She and Jim Lee (bonus!) showed us sketches for upcoming works and she revealed a lot about her varied life in film and comics, always conversational and entertaining in style. My interest was piqued in her new series Katana, which I’ve since checked out and really like. Highly recommend this samurai/yakusa tale of revenge with a heroine at the helm. It was a mellow, engaging way to end my reporting for the day, and left a big impression on me concerning women in comics. You can read about the panel here, and it’s quite a fun recap.
I was getting a little broken down by Sunday, and expected a little quieter time at the con compared to the well-attended and high-energy days on Friday and Saturday, so I wandered along, again with the spilling coffee, for a little panel with Nerdist Industries. I should’ve realized by then that any time I expected a low key panel it would be massive and full of screaming. And it was. Joss Whedon’s panel on his new Shakespeare movie was just letting out of a totally full stadium-sized venue and I muddled through crowds and found a convenient seat with several thousand others (but thankfully near the front) to hear what Chris Hardwick and Nerdist had to say.
I’d heard Hardwick speak before about the future of Youtube and had been very impressed. Whether you’re a fan or not, the man is deeply intelligent if you pose complex questions about media and has plenty to say. This turned out to be one of the highlights of the con for me. As Nerdist rolled out previews of future channels and plans, the repartee was so funny I could hardly breathe. Again, not how I expected to spend my morning, but it was a great surprise. Michele was a newbie to Nerdist and loved it too, taking some fabulous photos. You can see the write up and her photos here. There was also a pretty inspiring message at work throughout the talk and Q and A about fan empowerment and creation- here here!
I had two other “assignments” for the day, attending a Spotlight panel on Jimmy Palmiotti and Amanda Conner, and also interviewing DC Comics’ Dustin Nguyen about his new series Li’l Gotham. My other informal assignment was to buy a lot of comics, which I did. Jimmy Palmiotti and Amanda Conner presented an informal panel in their trademark conversational style that made fans feel like part of the conversation, fielding questions throughout, from Amanda’s driven workload on Silk Spectre to Jimmy’s upcoming work Captain Brooklyn. It was the sort of panel that mid-sized cons really specialize in, bringing in fans to get a sense of the personalities of inspiring creators, and giving them insights into future projects. You can read all about that panel here.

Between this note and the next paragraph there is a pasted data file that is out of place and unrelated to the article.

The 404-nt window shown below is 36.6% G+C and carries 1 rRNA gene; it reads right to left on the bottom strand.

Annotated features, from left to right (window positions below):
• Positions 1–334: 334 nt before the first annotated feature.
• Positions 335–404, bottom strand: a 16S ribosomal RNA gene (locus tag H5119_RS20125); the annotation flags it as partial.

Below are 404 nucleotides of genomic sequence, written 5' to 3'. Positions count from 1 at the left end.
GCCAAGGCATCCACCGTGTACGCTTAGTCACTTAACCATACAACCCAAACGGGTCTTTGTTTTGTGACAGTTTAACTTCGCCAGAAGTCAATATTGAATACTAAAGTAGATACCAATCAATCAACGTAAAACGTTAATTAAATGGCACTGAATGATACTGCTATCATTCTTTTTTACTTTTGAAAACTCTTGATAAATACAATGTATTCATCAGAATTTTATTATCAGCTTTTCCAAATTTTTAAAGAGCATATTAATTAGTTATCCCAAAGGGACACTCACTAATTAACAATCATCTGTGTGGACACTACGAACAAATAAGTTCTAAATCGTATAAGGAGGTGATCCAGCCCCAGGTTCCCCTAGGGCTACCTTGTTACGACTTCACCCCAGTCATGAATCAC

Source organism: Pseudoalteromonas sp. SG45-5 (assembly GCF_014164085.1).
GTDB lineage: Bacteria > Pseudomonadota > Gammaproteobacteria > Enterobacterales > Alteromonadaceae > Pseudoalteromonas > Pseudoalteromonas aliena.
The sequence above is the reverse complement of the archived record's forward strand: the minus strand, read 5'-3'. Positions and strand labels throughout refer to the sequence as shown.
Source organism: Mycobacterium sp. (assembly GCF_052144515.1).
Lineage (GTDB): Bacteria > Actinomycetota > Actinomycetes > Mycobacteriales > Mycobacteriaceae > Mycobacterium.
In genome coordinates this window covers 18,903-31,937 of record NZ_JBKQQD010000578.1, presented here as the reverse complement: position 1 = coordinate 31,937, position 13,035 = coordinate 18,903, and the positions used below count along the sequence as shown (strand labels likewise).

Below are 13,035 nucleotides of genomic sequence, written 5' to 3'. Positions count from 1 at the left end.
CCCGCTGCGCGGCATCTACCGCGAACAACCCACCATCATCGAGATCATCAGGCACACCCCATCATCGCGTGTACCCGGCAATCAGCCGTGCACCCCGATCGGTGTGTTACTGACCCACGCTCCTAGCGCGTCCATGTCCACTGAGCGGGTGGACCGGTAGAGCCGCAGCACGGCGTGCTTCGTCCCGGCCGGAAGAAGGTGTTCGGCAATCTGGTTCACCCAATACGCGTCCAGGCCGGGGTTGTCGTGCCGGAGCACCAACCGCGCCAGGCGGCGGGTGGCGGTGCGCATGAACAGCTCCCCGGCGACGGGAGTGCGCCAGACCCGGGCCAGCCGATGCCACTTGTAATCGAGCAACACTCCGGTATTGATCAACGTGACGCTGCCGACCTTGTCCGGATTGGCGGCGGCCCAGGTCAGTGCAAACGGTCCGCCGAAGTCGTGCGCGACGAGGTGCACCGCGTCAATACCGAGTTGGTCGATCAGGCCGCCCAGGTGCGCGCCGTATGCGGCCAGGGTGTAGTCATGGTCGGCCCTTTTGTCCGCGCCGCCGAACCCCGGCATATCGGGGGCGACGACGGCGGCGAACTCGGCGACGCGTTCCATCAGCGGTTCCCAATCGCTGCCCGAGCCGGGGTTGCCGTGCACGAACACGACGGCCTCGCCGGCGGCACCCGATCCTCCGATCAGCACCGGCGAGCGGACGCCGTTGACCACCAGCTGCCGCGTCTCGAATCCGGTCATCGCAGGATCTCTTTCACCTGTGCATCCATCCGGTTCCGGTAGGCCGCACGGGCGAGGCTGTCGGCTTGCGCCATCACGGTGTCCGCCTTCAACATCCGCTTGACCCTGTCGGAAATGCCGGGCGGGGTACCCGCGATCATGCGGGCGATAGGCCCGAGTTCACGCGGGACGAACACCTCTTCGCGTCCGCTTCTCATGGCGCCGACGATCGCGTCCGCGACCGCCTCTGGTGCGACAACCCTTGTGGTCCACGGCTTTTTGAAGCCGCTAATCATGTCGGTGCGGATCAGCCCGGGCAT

Interviewing Dustin Nguyen at the DC booth was initially a bit of a challenge due to the huge traffic the booth was getting, and security at first tried to turn me away until I insisted several times that I had an appointment. When DC realized what was going on, they were horrified and apologetic, and made every effort to get the interview underway. It ended up being a fantastic experience. If you’re familiar with Dustin’s work, you know that he brings many fine art traits to his painterly style, and on top of that he’s passionate about the Batman mythology. He’s created a visual sense in Li’l Gotham that wows readers from the start, and presents an all-ages comic in a very inspiring way. Talking to Dustin was like talking to a fellow fan, and I couldn’t have asked for a more humble, enthusiastic artist to talk to about their work on such a major project. Find my interview with Dustin here, and check out Li’l Gotham- you won’t regret it.
In the last few hours of the con, I actually felt rather energized from all these positive experiences and wondered what else I should do with my time. I decided to check out several of the mid-sized publisher booths and chat, from Dark Horse, to Valiant, Archaia, and Top Cow. At each booth, the people I talked to were simply lovely and had a lot to say about what works they were most excited about. I picked up lots of great books to try to lug home on the plane, and it was another really positive note for me at the con. When the con wrapped up, I felt like it could have kept on going another few hours at least, or another day, even, a sign that a con is going strong, rather than fizzling out.
I wrote a wrap-up of my impressions of the con, comparing it to my opening article, and included with it is Michele’s excellent photo gallery of the cosplay and scenes from the con. I ended up staying another day to go to Disneyland, but that’s a whole other story of observing the strange phenomena behind pop culture. WonderCon itself was a kind of perception-changing experience for me, in all honesty, my first con alone as a reporter, though I was never really alone thanks to Michele and my other friends. It gave me insights into how cons work, what fans are looking for, and the place of con culture in society right now. Along with that, I had my first con-interview experiences and they were so remarkably illuminating and fun that it has set a high standard for future experiences. I’d like to say thanks to everyone who helped me out at the con and made it such an encouraging experience; you know who you are. Viva WonderCon. I think it’s a very important contribution to pop culture with plenty to offer fans, scholars, and creators alike.
Photo Credits: The photos in this article were taken by pop culture photographer Michele Brittany. You can learn more about her work here.